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Bristol Post
Bristol Post
Louisa Streeting

St Pauls Carnival organisers speak out on bright future for event

This week, St Pauls Carnival announced it will be making a full return to the streets of Bristol including the first Carnival Day in three years. In the weeks prior to Carnival, set for July 1, 2023, there will be a string of fringe events to mark 75 years since the HMT Empire Windrush arrived in Great Britain as well as 60 years since Bristol's Bus Boycott.

Each Carnival celebration is different across the UK and the world, but there is a uniqueness about St Pauls Carnival in the way it works to incorporate all of the voices and experiences of the community. LaToyah McAllister-Jones, executive director of St Pauls Carnival, recalled her first-ever Carnival experience in Notting Hill as a child.

"The experience of that as an eight-year-old blew my mind," she said. "Forty years later here I am and that to me is the impact of Carnival. Young people who are inspired by Carnival and able to become part of the community.

Read more: St Pauls Carnival 2023 announces full return to mark Windrush and Bristol's Bus Boycott

"It’s a unique celebration of cultural life and I think all carnivals have a golden thread that runs through them wherever they are. Carnival develops in the place that it is so the migration story in Bristol is culturally and heavily Jamaican so our carnival has that Jamaican flavour and the soundsystems are integral to how we deliver it. Those things are really important and unique to St Pauls."

Bristol's Carnival in St Pauls has always worked under the model of working with the community and involving the voices of the Elders in the plans since it first started in 1968. Every year, Carnival organisers have hosted Elders breakfasts to celebrate their vital contributions as well as to thank sponsors.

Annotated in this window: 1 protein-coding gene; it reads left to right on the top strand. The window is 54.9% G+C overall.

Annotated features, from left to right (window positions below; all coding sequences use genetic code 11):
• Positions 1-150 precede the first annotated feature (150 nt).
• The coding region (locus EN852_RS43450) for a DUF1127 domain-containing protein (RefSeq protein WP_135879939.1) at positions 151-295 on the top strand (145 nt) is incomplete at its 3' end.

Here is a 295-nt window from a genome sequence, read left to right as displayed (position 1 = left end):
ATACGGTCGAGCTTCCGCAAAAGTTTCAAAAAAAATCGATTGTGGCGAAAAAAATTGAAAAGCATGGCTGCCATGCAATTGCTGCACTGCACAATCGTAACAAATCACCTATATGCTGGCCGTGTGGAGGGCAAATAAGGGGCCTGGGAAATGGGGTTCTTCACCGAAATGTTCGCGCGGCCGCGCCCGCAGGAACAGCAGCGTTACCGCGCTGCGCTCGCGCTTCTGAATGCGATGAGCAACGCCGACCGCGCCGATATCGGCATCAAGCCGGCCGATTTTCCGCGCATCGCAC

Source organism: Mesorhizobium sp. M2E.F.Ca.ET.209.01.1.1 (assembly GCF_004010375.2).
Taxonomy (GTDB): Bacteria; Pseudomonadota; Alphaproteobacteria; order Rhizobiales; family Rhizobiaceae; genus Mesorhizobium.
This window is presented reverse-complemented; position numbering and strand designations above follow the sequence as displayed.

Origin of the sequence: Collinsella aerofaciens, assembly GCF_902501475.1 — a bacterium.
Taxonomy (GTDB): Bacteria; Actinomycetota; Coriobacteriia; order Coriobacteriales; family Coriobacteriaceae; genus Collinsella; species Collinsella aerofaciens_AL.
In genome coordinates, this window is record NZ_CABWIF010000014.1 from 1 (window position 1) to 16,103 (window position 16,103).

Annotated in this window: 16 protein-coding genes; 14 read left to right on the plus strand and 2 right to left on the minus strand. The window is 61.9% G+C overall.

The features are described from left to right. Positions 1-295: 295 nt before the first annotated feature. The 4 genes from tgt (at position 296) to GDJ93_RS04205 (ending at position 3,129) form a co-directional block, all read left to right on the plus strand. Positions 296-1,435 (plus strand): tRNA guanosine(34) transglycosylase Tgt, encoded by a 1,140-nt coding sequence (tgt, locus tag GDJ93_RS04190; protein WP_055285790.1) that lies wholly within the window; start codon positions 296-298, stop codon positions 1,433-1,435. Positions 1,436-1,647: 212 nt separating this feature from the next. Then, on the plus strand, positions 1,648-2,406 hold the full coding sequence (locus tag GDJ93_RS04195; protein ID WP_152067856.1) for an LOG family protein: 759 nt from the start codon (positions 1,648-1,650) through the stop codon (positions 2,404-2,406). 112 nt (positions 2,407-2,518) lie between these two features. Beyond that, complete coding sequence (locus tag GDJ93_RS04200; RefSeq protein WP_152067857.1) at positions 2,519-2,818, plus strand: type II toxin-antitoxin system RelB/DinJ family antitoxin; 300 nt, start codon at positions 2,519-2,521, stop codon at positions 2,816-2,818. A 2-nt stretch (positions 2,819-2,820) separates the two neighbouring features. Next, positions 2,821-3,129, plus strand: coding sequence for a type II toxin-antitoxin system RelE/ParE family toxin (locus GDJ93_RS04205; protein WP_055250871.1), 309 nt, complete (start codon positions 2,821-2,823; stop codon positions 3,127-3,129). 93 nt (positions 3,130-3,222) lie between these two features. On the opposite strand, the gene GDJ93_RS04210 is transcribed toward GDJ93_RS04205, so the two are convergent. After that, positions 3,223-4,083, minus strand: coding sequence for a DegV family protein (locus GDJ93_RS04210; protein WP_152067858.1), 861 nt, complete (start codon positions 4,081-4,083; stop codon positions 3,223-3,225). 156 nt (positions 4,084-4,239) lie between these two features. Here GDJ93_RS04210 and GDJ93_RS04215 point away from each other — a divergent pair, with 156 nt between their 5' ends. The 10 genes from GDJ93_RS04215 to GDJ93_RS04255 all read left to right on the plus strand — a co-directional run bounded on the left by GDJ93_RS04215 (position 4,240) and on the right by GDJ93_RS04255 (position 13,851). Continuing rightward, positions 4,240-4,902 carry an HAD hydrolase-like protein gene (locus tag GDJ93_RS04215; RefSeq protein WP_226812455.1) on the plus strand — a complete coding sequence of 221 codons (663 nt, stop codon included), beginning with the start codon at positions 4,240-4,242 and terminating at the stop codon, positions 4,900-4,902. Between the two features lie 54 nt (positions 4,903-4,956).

(Jon Kent)

This year's theme 'Learning from Legends' builds from the organisation's increased work with the Elders community. When Carnival was forced to go online in 2020 due to the pandemic with 'Spirit Up!' - an 11-hour live-streamed event - LaToyah and her team realised that many elderly people were unable to connect with it due to having no means to go online.

LaToyah added: "We worked with St Monica Trust to develop community engagement programmes around digital inclusion and wellbeing as we know that isolation and those types of issues have a real impact on mental health. The project was about digital inclusion and the wellbeing aspect which is critically important to how many of us got through that pandemic."

St Pauls Carnival was a registered charity between 2010 and 2018. It was deregistered from charity status due to its inactivity between 2014 and 2018 - which at the time St Pauls Carnival said was down to challenges caused by organising such a large scale event that's free for the community. It was established as a community interest company in 2017.

Ben Philpotts has recently joined the organisation as Head of Commercial Development, who has a background in brand development “with a political leaning balanced with a social conscience”. He explained that a lot has changed with organising Carnival post-pandemic. "It’s going to be the first Carnival day since 2019," he began.

"During those years carnival itself, and it’s trying to transmit that it is a community interested company now it’s not a charity but it’s not a limited company. The pinnacle is carnival day and we have our Arts Council funding because we are an arts organisation but we also need commercial funding too.

"Our Arts Council funding only covers half of the costs of Carnival Day itself let alone all of the new Carnival 365 initiatives, our education programmes and all of these different things. There is much more to Carnival than just that one day. However, that one day requires a huge amount of organisation too."

children at carnival (Ben Birchall)

The organisation estimates that St Pauls Carnival 2023 will cost around £450,000 to run the celebrations, excluding core costs. A total of £219,000 has already been secured from Arts Council England, which will only cover half of the costs of Carnival Day itself.

Ben continued: "With the funding, it is trying to open up those different avenues to explore. We’re looking for sponsors, obviously, so we’re looking for commercial companies, corporate companies that offer corporate social responsibility programmes."

Speaking on what is the essence of Carnival, he added: "It is very much celebrating and understanding what that community interest is and it is St Pauls, its African Caribbean culture. It’s what Carnival brings - the black joy, the music, the arts, the fashion., every element of the literature."

Those who are able to can make a donation towards the events alongside Carnival 365's programme through the St Pauls Carnival website.

St Pauls Carnival 2023 returns on June 22, with Carnival day set for July 1

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